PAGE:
red wolf
The red wolf went extinct in the wild in the 1980s but is now slowly recovering thanks to conservation efforts USFWS

Conservation efforts to stop coyotes wiping out the critically endangered red wolf through the creation of "coywolf" hybrids appear to be working. Coyotes pose a threat to the genetic integrity of red wolves (Canis rufus) by mating with them, producing these fertile coywolf hybrids.

Red wolf numbers are extremely low, with the IUCN Red List stating there are less than 150 in the wild. Of these, however, no more than 50 are mature individuals. The species went extinct in the wild in 1980, but was reintroduced by the US Fish and Wildlife Service in 1987 to eastern North Carolina. The current population occupies the peninsula between the Albemarle and Pamlico Sounds.

A study published in the journal Biological Conservation has now examined how effective the conservation efforts have been, looking specifically at the "placeholder" concept. This involves coyotes and coywolves being captured, sterilised and re-released as placeholders, which hold territories until they are either displaced or killed by a wolf. It also includes the removal of the placeholder by wildlife managers before a wolf is released.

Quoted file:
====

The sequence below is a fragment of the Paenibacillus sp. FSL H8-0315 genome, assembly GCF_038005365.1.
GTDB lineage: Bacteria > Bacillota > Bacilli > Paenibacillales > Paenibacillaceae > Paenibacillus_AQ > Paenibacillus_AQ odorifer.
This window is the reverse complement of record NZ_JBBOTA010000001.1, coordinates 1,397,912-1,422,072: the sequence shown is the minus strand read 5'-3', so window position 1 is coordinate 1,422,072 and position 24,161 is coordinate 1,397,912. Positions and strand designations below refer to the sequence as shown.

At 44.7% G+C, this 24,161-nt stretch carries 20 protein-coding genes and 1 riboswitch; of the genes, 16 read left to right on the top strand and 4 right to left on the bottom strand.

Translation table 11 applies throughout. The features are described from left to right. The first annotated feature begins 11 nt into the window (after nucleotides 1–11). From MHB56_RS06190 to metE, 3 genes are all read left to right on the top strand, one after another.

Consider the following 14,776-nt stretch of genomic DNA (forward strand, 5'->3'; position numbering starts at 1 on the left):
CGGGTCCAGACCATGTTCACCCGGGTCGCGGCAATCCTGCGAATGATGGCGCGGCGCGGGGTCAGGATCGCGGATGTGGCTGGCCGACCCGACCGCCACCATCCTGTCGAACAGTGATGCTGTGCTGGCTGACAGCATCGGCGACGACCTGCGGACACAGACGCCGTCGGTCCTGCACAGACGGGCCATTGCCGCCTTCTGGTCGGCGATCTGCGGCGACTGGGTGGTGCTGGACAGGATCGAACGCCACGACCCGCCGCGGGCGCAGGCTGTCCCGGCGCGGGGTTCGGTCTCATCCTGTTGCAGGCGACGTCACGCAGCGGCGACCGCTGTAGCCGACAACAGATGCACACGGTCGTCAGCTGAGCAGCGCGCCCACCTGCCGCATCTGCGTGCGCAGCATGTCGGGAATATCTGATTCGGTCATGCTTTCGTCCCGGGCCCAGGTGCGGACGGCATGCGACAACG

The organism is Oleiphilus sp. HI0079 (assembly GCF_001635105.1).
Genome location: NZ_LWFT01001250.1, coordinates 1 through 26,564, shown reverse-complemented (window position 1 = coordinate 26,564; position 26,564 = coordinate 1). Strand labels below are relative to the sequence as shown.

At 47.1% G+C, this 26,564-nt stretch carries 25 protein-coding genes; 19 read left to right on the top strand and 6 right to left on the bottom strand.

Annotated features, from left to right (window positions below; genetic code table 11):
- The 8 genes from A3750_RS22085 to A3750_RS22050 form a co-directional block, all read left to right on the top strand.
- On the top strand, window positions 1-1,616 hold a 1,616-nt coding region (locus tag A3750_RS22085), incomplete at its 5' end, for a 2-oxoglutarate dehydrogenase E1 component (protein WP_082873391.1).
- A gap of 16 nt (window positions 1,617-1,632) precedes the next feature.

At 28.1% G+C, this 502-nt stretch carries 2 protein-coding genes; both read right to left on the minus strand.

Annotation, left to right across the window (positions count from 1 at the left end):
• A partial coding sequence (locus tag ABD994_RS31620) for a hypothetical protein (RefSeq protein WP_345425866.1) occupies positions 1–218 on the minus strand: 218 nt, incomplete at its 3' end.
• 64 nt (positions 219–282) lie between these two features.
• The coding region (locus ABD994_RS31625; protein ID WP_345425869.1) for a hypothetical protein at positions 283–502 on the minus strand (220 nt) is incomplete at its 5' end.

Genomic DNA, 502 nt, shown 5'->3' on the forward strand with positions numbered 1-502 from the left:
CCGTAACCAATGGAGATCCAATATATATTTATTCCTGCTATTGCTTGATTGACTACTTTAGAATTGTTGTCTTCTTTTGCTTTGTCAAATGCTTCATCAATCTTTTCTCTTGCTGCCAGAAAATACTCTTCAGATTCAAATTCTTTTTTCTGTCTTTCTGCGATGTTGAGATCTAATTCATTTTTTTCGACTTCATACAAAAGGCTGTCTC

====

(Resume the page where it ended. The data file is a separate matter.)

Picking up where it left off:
The team from Utah State University examined the 15-year sterilisation programme and found that between 1999 and 2013, red wolves displaced or killed just under a third of the sterile placeholders. "We evaluated the placeholder concept by examining the number of animals sterilised and released, likelihood of displacement by a wolf, factors influencing displacements, territory fidelity of placeholders, and survival rates and causes of mortality of placeholders and wolves," the team wrote.

Coywolf: The new species of wolf and coyote spreading across America ForestWander/CC

"Of the 182 placeholders, 125 were coyotes and 57 were hybrids. From 1999 to 2013, 51 placeholders were displaced or killed by wolves, and 16 were removed by management personnel. Thus, 37% of the placeholders were displaced leading to occupancy by a wolf. Most displacements occurred in winter (43%) and were always by the same sex. Males were more likely to be displaced than females."

Sterilisations were not meant to control the coyote population size, rather they were to stop their DNA being passed to red wolf offspring, lead author Eric Gese told Science magazine. As a result of the efforts, red wolf litters outnumbered hybrid coywolf litters every year. He said purebred red wolves would probably have disappeared without the intervention.

The study comes as US officials consider phasing out the conservation effort because of concerns about its long-term effectiveness, as well as cost. An independent evaluation of the programme also said the conservation effort may not succeed. A decision on it is expected in 2016.

"The future is problematic," said Douglas Smith, who served on the Wildlife Management Institute review. "Problematic doesn't mean there is not a road to success, but they have been stalled at around 100 wolves."